In his complaint, Plaintiff alleges that, on August 12, 2014, correctional staff members at California State Prison, Los Angeles County unlawfully confiscated his legal documents and impeded his constitutional right to access the courts. (ECF No. 1, at 3.) Second, Plaintiff alleges that, on November 22, 2019, a correctional officer at Kern Valley State Prison assisted Plaintiff in filing an ADA accommodation request to obtain funds to hire an attorney so that he can re-file the lawsuit against two California State Prison, Los Angeles County correctional staff members, but his request for an ADA accommodation has not been responded to even though more than two weeks have passed. (Id. at 4.) Third, Plaintiff alleges, under the heading of "Unlaw Keyhea order(s) forced medication/painful injections," that, on January 3, 2017, he received a "115x psych eval notice on 2017 @ CSP-LAC Lieutenant Grave(s) issue order(s) to: reduce 115x and 115 down to (A) 128 Info chrono[.]" (Id. at 5.) Finally, Plaintiff alleges that he did not submit or appeal a request for administrative relief because "imminent danger(s) of more physical harm(s) @ the hand(s) of rogue violent guards." (Id. at 4, 5.)

         However, these allegations fail to demonstrate that Plaintiff was in imminent danger of serious physical injury at the time Plaintiff filed his complaint. Andrews, 493 F.3d at 1056-57. Initially, since Plaintiff is no longer incarcerated at California State Prison, Los Angeles County, he cannot be under imminent danger of serious physical injury from persons at California State Prison, Los Angeles County. Further, Plaintiffs allegations regarding unlawful Keyhea orders, forced medication, and painful injections are too vague and conclusory to establish that Plaintiff was in imminent danger of serious physical harm at the time his complaint was filed. White v. Colorado, 157 F.3d 1226, 1231-32 (10th Cir. 1998) (stating that "vague and utterly conclusory assertions" of harm are insufficient to establish imminent danger of serious physical harm under § 1915(g)). Finally, Plaintiffs contentions about being in imminent danger of "more physical harm(s) [at] the hand(s) of rogue violent guards" are conclusory and merely speculative. Blackman v. Mjening, No. 1:16-cv-01421-LJO-GSA-PC, 2016 WL 5815905, at *1 (E.D. Cal. Oct. 4, 2016) ("Imminent danger of serious physical injury must be a real, present threat, not merely speculative or hypothetical."). Therefore, since Plaintiff has not satisfied the imminent danger exception to three-strikes rule of § 1915(g), Plaintiffs application to proceed in forma pauperis must be denied. If Plaintiff wishes to proceed with this action, Plaintiff must pre-pay the $400.00 filing fee in full.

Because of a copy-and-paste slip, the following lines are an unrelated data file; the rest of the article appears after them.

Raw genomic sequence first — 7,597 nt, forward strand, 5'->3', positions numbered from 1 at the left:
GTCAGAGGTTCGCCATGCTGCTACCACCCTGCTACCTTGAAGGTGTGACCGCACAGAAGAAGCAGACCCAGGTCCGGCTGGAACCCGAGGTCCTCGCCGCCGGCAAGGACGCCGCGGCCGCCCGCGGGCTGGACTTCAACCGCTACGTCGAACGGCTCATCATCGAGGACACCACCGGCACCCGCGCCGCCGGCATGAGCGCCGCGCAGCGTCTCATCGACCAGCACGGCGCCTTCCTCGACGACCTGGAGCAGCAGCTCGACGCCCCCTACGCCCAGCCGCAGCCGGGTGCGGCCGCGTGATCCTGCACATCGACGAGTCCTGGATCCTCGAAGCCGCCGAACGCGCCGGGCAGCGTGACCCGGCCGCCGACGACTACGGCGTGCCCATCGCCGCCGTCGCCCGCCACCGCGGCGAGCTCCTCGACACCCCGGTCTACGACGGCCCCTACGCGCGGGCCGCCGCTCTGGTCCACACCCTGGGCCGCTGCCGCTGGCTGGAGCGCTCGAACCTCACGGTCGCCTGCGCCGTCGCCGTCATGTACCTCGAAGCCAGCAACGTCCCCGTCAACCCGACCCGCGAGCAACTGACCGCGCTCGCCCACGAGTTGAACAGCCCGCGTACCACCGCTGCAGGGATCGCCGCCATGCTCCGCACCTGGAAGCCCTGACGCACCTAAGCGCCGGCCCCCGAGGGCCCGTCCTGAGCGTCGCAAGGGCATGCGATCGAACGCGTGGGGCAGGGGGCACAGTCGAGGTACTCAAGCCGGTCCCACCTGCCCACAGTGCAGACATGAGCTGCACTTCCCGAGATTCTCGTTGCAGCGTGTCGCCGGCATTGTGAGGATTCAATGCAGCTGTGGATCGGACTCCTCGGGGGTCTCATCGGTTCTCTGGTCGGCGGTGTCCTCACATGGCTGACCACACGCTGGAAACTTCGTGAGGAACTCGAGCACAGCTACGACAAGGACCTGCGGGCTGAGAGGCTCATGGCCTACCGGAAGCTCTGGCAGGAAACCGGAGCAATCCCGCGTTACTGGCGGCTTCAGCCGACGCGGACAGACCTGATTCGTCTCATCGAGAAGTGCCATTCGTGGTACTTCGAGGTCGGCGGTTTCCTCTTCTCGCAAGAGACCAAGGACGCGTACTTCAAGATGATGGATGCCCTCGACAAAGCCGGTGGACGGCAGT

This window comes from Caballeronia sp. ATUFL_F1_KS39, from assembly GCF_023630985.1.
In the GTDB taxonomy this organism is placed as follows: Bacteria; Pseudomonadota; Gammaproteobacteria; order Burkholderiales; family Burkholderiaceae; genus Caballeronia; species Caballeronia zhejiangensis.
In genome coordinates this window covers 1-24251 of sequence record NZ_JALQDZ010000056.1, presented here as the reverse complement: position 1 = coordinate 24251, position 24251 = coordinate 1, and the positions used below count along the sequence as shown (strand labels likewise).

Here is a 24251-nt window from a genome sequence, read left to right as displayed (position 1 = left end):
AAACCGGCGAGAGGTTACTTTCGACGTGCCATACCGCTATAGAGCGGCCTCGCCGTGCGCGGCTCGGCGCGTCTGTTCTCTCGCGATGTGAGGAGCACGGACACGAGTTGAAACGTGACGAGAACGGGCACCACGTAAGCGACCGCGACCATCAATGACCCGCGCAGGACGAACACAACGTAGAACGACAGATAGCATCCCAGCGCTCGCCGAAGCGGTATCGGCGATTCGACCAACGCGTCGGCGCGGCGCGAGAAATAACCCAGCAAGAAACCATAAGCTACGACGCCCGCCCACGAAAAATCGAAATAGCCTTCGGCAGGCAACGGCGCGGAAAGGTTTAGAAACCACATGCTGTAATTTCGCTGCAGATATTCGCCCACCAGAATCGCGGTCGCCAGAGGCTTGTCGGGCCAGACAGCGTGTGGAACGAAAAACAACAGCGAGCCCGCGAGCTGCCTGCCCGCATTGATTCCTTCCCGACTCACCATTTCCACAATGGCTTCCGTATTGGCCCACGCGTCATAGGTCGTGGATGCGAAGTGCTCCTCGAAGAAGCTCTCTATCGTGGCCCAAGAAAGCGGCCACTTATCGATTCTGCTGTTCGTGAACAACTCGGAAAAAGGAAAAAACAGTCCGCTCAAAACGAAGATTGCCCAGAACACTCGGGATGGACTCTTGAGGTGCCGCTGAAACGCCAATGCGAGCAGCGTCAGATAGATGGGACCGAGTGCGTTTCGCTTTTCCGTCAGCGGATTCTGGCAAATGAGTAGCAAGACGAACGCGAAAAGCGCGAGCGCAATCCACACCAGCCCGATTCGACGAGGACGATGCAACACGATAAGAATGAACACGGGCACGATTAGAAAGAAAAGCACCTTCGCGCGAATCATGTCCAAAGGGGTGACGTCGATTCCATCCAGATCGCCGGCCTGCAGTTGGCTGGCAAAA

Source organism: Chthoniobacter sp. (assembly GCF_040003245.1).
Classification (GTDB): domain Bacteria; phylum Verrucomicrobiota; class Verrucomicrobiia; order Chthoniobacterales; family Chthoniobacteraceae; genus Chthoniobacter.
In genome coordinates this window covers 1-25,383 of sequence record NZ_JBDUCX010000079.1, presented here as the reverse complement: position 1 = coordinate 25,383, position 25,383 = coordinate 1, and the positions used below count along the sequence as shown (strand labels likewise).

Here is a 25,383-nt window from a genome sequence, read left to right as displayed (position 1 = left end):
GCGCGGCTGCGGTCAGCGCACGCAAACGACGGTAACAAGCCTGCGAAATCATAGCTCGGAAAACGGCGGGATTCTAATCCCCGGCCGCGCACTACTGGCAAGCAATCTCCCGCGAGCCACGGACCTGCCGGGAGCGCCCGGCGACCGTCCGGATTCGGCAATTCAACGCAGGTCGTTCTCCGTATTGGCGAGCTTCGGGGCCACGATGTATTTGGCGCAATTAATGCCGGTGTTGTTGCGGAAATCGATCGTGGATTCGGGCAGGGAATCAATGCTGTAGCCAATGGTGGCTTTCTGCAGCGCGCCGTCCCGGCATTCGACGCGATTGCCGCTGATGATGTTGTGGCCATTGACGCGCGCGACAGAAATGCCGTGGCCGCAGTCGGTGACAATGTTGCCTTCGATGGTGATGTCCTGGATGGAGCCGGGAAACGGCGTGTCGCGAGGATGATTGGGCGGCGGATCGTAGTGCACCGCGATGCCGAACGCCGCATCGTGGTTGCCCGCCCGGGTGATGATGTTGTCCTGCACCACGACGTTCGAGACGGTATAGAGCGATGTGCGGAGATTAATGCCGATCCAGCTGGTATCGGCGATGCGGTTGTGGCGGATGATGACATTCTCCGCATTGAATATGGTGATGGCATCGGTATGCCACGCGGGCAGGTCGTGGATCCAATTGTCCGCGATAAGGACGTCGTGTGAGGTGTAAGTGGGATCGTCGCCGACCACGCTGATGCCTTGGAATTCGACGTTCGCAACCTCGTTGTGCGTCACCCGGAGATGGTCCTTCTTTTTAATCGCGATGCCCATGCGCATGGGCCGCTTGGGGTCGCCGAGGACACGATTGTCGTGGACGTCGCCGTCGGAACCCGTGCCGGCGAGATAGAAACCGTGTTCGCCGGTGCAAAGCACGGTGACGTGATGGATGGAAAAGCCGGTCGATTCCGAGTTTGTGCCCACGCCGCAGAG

III.

         ORDER AND RECOMMENDATIONS

         Accordingly, the Court HEREBY ORDERS the Clerk of the Court to randomly assign a ...